The Finance Ghost – the lowdown on the chicken crisis, Bytes and Texton
Avian flu is becoming a very serious issue, not least when you consider the role this staple protein plays in South Africa.
After Astral Foods took the first blow in the market from the avian influenza outbreak, announcements came through from Quantum Foods and RCL Foods.
The outbreak has dealt a severe blow to Quantum Foods, starting with the devastation at its Lemoenkloof layer farm in April 2023. Unfortunately, this poultry nightmare continues, as the virus has now spread to its farms in Gauteng and North West.
The financial impact is enough to seriously ruffle feathers, with an estimated R106-million hit.
That’s a significant number in the context of Quantum Foods’ market cap of R880-million. The company has released a trading statement noting that profits are a thing of the past, with no indication of how large the loss will be.
There is a silver lining: farms in the Western and Eastern Cape are unscathed. Nevertheless, the poultry industry as a whole is facing turbulent times. Astral Foods’ recent update highlighted industry-wide challenges, including blackouts and weakened consumer spending.
RCL Foods has announced that 11 of its 19 inland sites have been affected by avian flu. About 410,000 birds have been culled, with an estimated financial impact of R115-million.
It’s a complete disaster in the industry. In a world of chicken or beef, you may soon have no choice.
Tasty Bytes in the UK
The local market is full of companies getting smashed by local operating conditions. Thankfully, there are choices that give exposure to markets that have electricity and a reliable supply of water. Sigh.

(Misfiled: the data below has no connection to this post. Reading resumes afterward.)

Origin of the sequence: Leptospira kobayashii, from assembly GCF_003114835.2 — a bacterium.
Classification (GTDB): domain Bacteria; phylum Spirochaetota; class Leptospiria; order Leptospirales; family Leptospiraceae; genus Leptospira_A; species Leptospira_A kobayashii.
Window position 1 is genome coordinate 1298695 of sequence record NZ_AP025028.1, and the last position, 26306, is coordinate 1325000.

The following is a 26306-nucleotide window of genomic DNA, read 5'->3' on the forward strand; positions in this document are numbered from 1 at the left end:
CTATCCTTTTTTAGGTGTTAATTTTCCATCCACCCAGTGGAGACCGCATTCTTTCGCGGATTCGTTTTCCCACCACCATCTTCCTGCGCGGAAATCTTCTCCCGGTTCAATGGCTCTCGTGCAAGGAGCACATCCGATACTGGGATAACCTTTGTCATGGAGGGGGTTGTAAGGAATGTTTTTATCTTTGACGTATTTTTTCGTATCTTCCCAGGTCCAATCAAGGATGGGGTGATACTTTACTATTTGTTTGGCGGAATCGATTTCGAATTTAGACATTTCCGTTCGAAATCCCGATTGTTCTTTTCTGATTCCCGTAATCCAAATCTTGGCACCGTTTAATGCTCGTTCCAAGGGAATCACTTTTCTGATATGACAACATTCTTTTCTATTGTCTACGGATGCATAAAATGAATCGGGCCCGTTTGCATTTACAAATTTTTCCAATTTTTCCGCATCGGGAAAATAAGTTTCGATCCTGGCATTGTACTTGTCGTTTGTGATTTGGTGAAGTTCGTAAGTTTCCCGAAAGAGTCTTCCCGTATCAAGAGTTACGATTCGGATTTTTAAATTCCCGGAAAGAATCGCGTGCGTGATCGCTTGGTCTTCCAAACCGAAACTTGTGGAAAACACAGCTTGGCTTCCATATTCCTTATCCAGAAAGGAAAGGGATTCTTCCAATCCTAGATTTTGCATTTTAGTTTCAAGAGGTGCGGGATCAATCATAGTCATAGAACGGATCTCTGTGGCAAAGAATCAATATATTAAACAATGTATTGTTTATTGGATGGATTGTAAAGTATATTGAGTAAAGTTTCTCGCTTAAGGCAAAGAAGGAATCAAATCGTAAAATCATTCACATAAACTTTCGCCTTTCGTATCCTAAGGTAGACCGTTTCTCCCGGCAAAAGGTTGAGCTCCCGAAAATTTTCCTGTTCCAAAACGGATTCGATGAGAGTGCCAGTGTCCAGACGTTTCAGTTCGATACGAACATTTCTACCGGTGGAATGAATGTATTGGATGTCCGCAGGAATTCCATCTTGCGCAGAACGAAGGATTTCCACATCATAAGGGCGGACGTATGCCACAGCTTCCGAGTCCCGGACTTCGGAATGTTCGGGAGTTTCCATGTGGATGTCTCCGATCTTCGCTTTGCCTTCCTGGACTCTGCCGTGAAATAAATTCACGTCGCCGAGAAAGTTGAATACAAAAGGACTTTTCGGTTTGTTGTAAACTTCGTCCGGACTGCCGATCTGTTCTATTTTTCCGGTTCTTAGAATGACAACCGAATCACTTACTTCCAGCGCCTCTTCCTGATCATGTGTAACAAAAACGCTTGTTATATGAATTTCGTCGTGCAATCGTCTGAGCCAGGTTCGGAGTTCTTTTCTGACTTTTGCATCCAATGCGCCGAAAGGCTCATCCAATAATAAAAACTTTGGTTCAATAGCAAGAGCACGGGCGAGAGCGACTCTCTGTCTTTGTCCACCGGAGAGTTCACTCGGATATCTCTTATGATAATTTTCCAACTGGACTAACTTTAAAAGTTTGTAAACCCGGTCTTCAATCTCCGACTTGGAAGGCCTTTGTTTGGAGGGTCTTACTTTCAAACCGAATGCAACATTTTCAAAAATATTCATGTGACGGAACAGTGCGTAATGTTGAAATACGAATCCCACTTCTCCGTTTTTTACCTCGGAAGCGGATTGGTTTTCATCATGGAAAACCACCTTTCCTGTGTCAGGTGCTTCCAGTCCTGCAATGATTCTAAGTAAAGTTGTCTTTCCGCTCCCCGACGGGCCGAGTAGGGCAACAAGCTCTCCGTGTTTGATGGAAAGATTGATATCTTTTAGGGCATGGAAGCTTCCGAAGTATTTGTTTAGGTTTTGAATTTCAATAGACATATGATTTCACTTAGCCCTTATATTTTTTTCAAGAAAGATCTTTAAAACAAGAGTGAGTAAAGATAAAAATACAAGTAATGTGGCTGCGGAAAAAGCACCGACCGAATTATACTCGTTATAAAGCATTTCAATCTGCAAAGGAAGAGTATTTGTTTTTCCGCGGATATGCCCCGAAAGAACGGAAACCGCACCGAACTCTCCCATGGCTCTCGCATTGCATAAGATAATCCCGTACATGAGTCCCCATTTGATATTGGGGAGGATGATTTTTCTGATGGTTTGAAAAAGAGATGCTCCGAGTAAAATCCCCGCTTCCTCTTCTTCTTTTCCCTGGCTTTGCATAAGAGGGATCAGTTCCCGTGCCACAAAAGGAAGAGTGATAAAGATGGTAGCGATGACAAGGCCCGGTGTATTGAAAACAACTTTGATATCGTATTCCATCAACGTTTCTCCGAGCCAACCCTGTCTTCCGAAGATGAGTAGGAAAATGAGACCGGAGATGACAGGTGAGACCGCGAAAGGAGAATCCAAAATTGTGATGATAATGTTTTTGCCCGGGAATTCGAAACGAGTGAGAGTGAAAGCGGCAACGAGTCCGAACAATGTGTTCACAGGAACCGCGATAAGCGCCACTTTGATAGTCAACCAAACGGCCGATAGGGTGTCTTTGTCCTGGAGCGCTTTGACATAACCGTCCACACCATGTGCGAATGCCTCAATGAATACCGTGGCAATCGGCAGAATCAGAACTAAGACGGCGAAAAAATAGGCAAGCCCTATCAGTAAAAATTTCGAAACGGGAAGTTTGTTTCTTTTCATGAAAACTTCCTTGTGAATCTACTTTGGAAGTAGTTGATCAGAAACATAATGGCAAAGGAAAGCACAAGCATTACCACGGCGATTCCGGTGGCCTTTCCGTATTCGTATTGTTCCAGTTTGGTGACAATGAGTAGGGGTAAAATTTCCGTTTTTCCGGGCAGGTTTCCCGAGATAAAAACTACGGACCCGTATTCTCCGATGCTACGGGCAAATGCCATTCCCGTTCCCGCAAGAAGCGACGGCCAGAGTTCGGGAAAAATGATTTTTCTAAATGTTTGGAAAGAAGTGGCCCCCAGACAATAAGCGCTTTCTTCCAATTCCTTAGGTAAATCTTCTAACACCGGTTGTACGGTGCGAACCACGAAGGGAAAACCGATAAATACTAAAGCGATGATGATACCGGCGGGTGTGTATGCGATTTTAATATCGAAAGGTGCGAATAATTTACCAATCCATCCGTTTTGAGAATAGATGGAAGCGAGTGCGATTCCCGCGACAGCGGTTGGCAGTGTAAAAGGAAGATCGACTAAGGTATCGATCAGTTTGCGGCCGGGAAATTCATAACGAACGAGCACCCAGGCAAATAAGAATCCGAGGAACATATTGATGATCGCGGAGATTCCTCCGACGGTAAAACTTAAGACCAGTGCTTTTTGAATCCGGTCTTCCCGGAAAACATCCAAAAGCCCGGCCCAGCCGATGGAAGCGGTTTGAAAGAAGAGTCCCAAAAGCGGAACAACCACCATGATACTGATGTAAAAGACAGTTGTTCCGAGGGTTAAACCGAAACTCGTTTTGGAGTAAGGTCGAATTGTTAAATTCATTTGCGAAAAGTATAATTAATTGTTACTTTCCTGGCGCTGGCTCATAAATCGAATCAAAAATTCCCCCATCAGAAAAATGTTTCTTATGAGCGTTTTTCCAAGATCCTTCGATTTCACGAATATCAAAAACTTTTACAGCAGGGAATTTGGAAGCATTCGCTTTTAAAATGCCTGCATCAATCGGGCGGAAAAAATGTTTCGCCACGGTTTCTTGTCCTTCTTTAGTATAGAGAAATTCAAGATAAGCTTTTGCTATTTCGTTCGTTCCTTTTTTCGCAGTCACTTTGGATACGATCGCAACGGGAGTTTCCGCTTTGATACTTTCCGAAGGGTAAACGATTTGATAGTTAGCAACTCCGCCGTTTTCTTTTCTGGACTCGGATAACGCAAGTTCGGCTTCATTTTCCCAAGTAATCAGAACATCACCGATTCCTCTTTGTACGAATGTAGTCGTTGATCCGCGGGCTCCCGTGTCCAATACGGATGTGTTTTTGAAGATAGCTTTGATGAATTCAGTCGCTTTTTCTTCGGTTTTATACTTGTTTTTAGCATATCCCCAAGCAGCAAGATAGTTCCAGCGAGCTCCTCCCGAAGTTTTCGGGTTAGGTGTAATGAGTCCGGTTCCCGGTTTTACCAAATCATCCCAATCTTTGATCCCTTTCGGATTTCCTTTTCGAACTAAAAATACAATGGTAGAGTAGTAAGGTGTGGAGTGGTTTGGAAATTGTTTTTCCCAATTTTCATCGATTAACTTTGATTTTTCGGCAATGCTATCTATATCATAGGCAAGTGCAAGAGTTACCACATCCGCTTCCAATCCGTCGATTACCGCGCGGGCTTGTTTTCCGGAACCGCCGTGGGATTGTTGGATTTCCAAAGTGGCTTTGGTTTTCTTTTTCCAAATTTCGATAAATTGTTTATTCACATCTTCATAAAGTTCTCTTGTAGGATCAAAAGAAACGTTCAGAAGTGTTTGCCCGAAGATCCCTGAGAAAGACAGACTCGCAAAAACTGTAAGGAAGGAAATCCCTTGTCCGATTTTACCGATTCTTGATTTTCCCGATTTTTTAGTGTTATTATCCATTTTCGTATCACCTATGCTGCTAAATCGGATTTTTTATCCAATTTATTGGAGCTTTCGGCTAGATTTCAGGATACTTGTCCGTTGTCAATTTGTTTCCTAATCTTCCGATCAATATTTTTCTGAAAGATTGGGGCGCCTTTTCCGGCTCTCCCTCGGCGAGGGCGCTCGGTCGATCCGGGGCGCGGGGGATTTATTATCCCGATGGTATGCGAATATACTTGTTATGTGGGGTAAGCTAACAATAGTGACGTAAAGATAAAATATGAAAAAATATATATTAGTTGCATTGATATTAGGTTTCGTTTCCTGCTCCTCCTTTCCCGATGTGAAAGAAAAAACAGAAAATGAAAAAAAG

One such group is Bytes, a technology group operating in the UK. The share price is up by a magnificent 42% this year, with a great combination of being a rand hedge and also generating strong growth.
The latest update from the company was light on details but still had those magic words: double-digit growth.
Both gross profit and adjusted operating profit are heading solidly in the right direction, with gains in market share in both the private and public sectors.
Texton thanks the weak rand
Speaking of rand hedges, we’ve seen a vast number of property updates in the past few weeks. They are a mixed bag of note, with broad exposure in South Africa tending to be problematic (like Growthpoint) and targeted exposure still giving decent returns (like Attacq).
Texton is interesting because the usefulness of the weak rand is clearly visible in the group-level returns. With a very concerning 89.3% of the South African portfolio in office properties, even the Wallabies coach is having an easier time of things right now than the local team.
Still, the SME-focused strategy has shown some promise, reducing the vacancy rate from 22.3% to 18.5% in the year ending June 2023. Rental rates, though, are still taking a hit, especially in the office sector, where they’ve dipped 14.3%.
The rand hedge benefit starts to come in when you look at the UK portfolio, where the primarily industrial exposure with triple net leases offers relatively stable income, with rand depreciation counterbalancing pressure on property values in that market.
With Texton trading at such a large discount to net asset value per share, I haven’t been a fan of its strategy to invest in US property funds.
Turning the portfolio into a fund-of-funds is just an attempt to hang on to capital rather than doing large share buybacks and unlocking value for investors. The rand weakness will only encourage this strategy, helping Texton to grow its dividend and net asset value in rands. DM
This story first appeared in our weekly Daily Maverick 168 newspaper, which is available countrywide for R29.